Happy First Birthday, Qiskit!
We had no idea, when the IBM Q Experience first went online two years ago, how many people were interested in accessing a quantum computer. As the number of registered users grew, so did our amazement — not only due to the overwhelming enthusiasm, but also because the community (made up of educators, researchers, students, developers, and hobbyists) wanted to engage beyond running simple quantum circuits. Users were running batches by hand and attempting complicated experiments. How could we make it easier for them to run multiple circuits, analyze the results in different ways, measure quantum states, and sample complicated distributions?
Puzzling over this led to late-night coding sessions and philosophical arguments on software creation… and eventually it all converged on what is now Qiskit, released on March 7, 2017. No one can agree on how to pronounce it (quiz-kit, kiss-kit, cheese-kit), but it is our evolving effort to encourage the community to think even more creatively about quantum.
More specifically, Qiskit is a collection of software for building quantum programs, mapping them to different backend devices, and running them on simulators and real hardware. To date, users have run over 3 million remote executions on cloud quantum computing resources using Qiskit. Looking at the number of online executions vs time (below) we can really see the power of open source and what is enabled with Qiskit. There is a distinct jump in the rate of executions that correlates perfectly with the launch of Qiskit.
It has also resulted in an increase in the rate of research papers written using the IBM Q Experience. Enabling others to do research is one of the things of which we are most proud. It shows that the tools we are making are useful and practical.
Qiskit integrates with the IBM Q Experience cloud quantum computing platform and incorporates several simulator backends — including wave function, QASM, Clifford, and noise simulators. The circuit mapping framework expands gates to target hardware, re-maps gates to respect device couplings, and removes redundant operations. A batch job system remotely executes collections of quantum circuits on real hardware, and tools allow the user to simplify the way they build quantum circuits.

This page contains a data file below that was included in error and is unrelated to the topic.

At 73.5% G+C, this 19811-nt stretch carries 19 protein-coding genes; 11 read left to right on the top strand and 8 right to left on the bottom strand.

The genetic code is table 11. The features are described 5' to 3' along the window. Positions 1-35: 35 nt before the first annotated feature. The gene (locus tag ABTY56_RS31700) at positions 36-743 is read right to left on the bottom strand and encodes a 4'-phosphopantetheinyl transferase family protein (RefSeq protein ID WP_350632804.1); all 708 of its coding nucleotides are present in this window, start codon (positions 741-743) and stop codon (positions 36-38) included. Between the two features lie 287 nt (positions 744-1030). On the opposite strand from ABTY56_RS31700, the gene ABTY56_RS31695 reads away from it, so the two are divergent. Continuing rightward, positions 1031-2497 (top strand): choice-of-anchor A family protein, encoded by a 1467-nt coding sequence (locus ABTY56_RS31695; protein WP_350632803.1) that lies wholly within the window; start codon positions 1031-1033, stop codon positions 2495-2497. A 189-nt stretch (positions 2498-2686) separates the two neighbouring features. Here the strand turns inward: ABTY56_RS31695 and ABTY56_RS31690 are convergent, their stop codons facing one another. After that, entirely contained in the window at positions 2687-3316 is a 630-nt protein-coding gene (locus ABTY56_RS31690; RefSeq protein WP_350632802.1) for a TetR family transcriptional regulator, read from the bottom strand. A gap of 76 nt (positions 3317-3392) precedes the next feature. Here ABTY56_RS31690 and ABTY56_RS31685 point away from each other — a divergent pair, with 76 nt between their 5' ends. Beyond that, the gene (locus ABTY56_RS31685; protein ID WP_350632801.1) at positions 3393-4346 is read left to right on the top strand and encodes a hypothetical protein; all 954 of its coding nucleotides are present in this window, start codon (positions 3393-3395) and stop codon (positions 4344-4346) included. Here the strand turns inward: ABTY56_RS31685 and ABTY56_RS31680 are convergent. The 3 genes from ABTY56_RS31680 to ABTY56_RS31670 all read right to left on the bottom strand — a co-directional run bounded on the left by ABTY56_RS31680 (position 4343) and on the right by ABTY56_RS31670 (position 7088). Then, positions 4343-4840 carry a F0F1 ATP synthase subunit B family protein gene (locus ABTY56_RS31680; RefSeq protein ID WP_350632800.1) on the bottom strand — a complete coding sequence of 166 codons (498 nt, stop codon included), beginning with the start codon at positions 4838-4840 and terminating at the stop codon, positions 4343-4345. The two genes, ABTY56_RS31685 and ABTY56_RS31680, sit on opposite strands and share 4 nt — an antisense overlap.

The ups and downs have been of roller-coaster magnitude! Version 0.1 was far from mature, but that was a conscious choice on our part to develop it in plain sight of the community, in the hopes that users would want to contribute and help steer its creation…and indeed, users have stepped up to meet the challenge. Since its appearance on github, Qiskit has seen 1300 commits, has been forked over 400 times, and has been starred over 1500 times. We currently have 50 contributors to the code base and interested users can join our community Slack channel to discuss shaping Qiskit’s future. Check out the Jupyter notebook tutorials that document Qiskit and the IBM Q Experience.
While the numbers for Qiskit are astonishing, we want to build the community further with even more teachers, students, and developers taking advantage of the Qiskit development platform. To this end, in January we launched a number of cash prizes. In fact, the deadline for the first prize, the Teach Me Qiskit Award, is coming up on 31 March. Get all of the details here.
Qiskit’s current version is 0.4.11. We have learned a lot this year about what went well and what needs improvement, so we have a lot planned for Qiskit’s future development; for example, tighter integration with the hardware via quantum object (qobj) and OpenPulse interfaces, and an expansion of the circuit-mapping framework into a user-configurable pass-based transpiler, in order to squeeze the most out of noisy intermediate-scale quantum computing hardware. Stay tuned — and join in!
Thanks to Abby Cross for her help writing this article.